The approved set of regulations includes the data protection (General) regulations 2021, the Data Protection (Complaints Handling and Enforcement Procedures) Regulations, 2021, and the Data Protection (Registration of Data Controllers and Data Processors) Regulations, 2021.


Telcos get reprieve from fraudulent foreign calls


Wednesday February 23 2022

A tribunal has upheld the ban on secret international calls disguised as local conversations, sealing a loophole that was used by niche telecommunications service providers to avoid paying higher tariffs.

The Communications And Multimedia Appeals Tribunal ruled that the Communications Authority of Kenya (CA) was right in its 2018 decision to ban the practice technically known as SIM boxing.


reported the matter to the regulator in November 2016, accusing Geonet Communications Limited of illegally terminating international voice traffic on its network disguised as local calls to take advantage of domestic mobile termination rates, which are cheaper.

The CA, among other findings, declared that Geonet was guilty of SIM boxing which it said flouted the law.

Elige Communications, another player specialising in international calls, subsequently filed an appeal at the tribunal to challenge the regulator’s decisions.


The pros and cons of digital currency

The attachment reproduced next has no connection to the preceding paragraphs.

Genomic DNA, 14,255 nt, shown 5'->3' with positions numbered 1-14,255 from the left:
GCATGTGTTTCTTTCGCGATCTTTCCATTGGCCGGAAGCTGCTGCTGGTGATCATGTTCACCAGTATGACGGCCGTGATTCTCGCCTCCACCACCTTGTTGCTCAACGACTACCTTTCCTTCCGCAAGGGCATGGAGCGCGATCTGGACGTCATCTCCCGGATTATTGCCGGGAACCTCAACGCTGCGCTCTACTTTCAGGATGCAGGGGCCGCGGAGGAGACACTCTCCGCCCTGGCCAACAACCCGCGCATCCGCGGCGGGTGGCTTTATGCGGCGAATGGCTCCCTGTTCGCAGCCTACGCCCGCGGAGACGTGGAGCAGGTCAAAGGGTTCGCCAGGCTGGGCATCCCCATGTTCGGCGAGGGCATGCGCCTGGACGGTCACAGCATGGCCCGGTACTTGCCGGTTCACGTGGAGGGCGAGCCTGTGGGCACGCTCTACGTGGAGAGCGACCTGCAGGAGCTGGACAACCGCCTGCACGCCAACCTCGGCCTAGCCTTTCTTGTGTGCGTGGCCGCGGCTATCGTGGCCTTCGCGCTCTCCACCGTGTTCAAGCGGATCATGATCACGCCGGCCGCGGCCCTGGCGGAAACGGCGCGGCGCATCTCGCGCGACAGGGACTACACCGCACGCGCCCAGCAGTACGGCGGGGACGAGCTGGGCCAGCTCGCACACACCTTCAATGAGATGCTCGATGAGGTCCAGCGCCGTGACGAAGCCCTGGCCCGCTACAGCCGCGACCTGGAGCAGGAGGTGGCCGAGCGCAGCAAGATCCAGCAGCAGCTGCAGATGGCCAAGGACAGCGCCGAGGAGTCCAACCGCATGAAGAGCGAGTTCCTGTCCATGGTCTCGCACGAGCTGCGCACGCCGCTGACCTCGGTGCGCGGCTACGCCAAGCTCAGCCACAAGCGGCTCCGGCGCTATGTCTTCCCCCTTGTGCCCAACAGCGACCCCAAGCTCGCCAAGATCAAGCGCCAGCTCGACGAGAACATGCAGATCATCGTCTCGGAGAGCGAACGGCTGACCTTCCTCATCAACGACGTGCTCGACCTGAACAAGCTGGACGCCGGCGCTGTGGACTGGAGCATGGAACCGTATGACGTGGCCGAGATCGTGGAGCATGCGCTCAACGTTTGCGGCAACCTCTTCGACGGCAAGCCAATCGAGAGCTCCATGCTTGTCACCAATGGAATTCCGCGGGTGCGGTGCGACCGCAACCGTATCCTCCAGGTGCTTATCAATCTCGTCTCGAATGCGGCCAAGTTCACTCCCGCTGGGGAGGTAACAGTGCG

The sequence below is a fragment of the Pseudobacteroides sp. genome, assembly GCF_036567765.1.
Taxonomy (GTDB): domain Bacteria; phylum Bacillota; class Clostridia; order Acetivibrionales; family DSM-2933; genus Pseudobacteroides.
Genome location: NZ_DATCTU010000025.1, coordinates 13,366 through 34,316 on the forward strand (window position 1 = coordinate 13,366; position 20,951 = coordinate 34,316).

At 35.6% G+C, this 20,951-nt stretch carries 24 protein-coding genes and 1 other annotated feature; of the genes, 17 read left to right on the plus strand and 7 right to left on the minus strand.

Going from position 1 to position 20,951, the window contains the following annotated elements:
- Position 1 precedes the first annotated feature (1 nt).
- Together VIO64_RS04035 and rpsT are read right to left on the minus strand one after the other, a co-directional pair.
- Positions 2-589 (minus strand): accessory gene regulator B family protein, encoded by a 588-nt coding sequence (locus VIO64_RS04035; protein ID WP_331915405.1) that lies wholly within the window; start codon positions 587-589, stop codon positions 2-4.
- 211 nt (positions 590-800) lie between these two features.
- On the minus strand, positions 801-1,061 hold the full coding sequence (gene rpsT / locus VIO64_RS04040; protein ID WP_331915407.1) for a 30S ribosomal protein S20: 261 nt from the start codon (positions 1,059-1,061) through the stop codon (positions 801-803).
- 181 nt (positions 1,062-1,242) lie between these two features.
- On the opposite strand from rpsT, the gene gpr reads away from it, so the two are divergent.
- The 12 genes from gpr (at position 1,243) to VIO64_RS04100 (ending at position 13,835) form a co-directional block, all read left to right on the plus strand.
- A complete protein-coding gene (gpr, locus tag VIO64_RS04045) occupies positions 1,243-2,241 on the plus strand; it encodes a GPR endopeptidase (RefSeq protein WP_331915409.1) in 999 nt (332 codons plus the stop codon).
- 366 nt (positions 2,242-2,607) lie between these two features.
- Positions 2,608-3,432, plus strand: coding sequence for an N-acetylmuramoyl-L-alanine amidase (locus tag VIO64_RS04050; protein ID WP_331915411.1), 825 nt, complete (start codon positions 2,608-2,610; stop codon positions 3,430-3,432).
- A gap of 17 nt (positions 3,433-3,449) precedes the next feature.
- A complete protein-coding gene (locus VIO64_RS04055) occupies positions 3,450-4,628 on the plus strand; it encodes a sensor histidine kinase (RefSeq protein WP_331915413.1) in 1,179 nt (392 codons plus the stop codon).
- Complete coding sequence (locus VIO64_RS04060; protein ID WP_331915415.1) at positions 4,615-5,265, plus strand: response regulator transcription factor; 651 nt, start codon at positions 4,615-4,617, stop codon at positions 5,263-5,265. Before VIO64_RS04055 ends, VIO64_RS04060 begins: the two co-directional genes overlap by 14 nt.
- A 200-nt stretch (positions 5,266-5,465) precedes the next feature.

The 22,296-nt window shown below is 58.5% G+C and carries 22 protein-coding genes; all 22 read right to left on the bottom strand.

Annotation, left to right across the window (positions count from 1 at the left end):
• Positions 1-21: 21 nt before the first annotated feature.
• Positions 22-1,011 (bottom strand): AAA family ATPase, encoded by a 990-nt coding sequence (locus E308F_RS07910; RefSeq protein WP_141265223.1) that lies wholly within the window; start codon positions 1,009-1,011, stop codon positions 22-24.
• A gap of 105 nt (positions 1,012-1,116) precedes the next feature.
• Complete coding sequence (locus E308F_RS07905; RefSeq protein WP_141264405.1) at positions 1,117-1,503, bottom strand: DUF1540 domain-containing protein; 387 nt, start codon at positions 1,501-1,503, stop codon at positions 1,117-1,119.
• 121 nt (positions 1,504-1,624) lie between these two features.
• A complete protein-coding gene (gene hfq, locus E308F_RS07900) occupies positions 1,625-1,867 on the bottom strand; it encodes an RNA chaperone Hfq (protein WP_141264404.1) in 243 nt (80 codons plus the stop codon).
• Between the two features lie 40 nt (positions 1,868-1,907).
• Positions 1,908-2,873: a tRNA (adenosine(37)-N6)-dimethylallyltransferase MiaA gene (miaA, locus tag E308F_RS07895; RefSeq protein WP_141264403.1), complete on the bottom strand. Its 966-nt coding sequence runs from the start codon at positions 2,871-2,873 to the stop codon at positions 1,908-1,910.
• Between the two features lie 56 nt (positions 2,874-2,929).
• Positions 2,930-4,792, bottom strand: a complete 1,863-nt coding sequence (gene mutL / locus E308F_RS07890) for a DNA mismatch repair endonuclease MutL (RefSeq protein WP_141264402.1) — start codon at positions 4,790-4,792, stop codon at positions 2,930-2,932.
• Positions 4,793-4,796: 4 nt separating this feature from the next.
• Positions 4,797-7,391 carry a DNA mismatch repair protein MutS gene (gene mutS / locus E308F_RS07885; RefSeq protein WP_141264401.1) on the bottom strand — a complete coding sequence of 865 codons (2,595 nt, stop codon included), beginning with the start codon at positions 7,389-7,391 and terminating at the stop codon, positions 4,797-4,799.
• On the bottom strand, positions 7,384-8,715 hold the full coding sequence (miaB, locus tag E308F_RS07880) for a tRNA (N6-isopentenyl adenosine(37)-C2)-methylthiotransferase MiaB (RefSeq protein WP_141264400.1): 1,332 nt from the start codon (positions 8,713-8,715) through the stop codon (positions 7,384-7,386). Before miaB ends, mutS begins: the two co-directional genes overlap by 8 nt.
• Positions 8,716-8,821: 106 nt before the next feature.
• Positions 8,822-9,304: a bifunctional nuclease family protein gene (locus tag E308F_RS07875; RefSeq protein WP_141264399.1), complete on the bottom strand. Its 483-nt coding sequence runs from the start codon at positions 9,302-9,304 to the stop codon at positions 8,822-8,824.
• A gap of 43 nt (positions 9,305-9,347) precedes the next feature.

Monday February 21 2022

The global outbreak of Covid-19 ushered in a lot of digital transformations in many sectors. Central banks have been in discussions since then, on the feasibility of introducing central bank based digital currencies.

The main motivation for the proposed introduction is to take advantage of technological advancements that support the implementation of digital currency.

A central bank digital currency (CBDC) is a new type of money issued by a central bank — such as the Central Bank Of Kenya — and that is intended to serve as legal tender. In as much as CBDCs will probably use the same technology as cryptocurrencies, they differ in terms of legal banking.

A CBDC will be regulated and will be based on the value of the Kenya shilling. A cryptocurrency is however largely unregulated and its value is not tied to any asset. Its value largely depends on speculation by investors. Furthermore, cryptocurrencies are not centralised, unlike the CBDC which is centralised.


Mind about cyber threats to your business


Tuesday February 15 2022